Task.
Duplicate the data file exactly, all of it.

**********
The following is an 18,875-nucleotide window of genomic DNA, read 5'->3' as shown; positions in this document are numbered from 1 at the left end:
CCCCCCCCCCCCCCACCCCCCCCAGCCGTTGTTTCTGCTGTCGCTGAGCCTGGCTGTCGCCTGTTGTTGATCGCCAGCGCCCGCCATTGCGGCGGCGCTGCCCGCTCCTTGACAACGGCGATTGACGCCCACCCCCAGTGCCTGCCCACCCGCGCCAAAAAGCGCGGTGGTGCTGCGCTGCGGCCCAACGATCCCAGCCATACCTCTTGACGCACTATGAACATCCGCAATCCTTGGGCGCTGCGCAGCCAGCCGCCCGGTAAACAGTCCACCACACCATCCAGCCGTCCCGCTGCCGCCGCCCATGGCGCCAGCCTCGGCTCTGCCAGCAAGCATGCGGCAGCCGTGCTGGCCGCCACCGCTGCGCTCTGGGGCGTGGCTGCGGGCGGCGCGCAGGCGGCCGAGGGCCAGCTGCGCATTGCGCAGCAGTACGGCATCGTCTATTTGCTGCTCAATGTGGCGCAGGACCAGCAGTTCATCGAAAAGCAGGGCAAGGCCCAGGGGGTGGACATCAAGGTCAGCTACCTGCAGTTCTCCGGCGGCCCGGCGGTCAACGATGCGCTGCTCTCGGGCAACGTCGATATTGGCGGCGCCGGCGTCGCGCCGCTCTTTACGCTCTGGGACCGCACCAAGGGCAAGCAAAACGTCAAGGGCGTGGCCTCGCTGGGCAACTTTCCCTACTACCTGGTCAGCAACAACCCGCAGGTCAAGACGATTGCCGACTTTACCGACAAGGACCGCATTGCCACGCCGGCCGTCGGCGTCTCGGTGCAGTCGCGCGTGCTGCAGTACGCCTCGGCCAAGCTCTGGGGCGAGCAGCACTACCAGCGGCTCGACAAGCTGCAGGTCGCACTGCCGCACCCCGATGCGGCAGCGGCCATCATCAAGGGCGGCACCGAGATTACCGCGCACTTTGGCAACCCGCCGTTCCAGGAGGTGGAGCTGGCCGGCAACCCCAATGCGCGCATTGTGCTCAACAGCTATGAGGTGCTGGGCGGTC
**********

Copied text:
The following is an 18,875-nucleotide window of genomic DNA, read 5'->3' as shown; positions in this document are numbered from 1 at the left end:
CCCCCCCCCCCCCCACCCCCCCCAGCCGTTGTTTCTGCTGTCGCTGAGCCTGGCTGTCGCCTGTTGTTGATCGCCAGCGCCCGCCATTGCGGCGGCGCTGCCCGCTCCTTGACAACGGCGATTGACGCCCACCCCCAGTGCCTGCCCACCCGCGCCAAAAAGCGCGGTGGTGCTGCGCTGCGGCCCAACGATCCCAGCCATACCTCTTGACGCACTATGAACATCCGCAATCCTTGGGCGCTGCGCAGCCAGCCGCCCGGTAAACAGTCCACCACACCATCCAGCCGTCCCGCTGCCGCCGCCCATGGCGCCAGCCTCGGCTCTGCCAGCAAGCATGCGGCAGCCGTGCTGGCCGCCACCGCTGCGCTCTGGGGCGTGGCTGCGGGCGGCGCGCAGGCGGCCGAGGGCCAGCTGCGCATTGCGCAGCAGTACGGCATCGTCTATTTGCTGCTCAATGTGGCGCAGGACCAGCAGTTCATCGAAAAGCAGGGCAAGGCCCAGGGGGTGGACATCAAGGTCAGCTACCTGCAGTTCTCCGGCGGCCCGGCGGTCAACGATGCGCTGCTCTCGGGCAACGTCGATATTGGCGGCGCCGGCGTCGCGCCGCTCTTTACGCTCTGGGACCGCACCAAGGGCAAGCAAAACGTCAAGGGCGTGGCCTCGCTGGGCAACTTTCCCTACTACCTGGTCAGCAACAACCCGCAGGTCAAGACGATTGCCGACTTTACCGACAAGGACCGCATTGCCACGCCGGCCGTCGGCGTCTCGGTGCAGTCGCGCGTGCTGCAGTACGCCTCGGCCAAGCTCTGGGGCGAGCAGCACTACCAGCGGCTCGACAAGCTGCAGGTCGCACTGCCGCACCCCGATGCGGCAGCGGCCATCATCAAGGGCGGCACCGAGATTACCGCGCACTTTGGCAACCCGCCGTTCCAGGAGGTGGAGCTGGCCGGCAACCCCAATGCGCGCATTGTGCTCAACAGCTATGAGGTGCTGGGCGGTC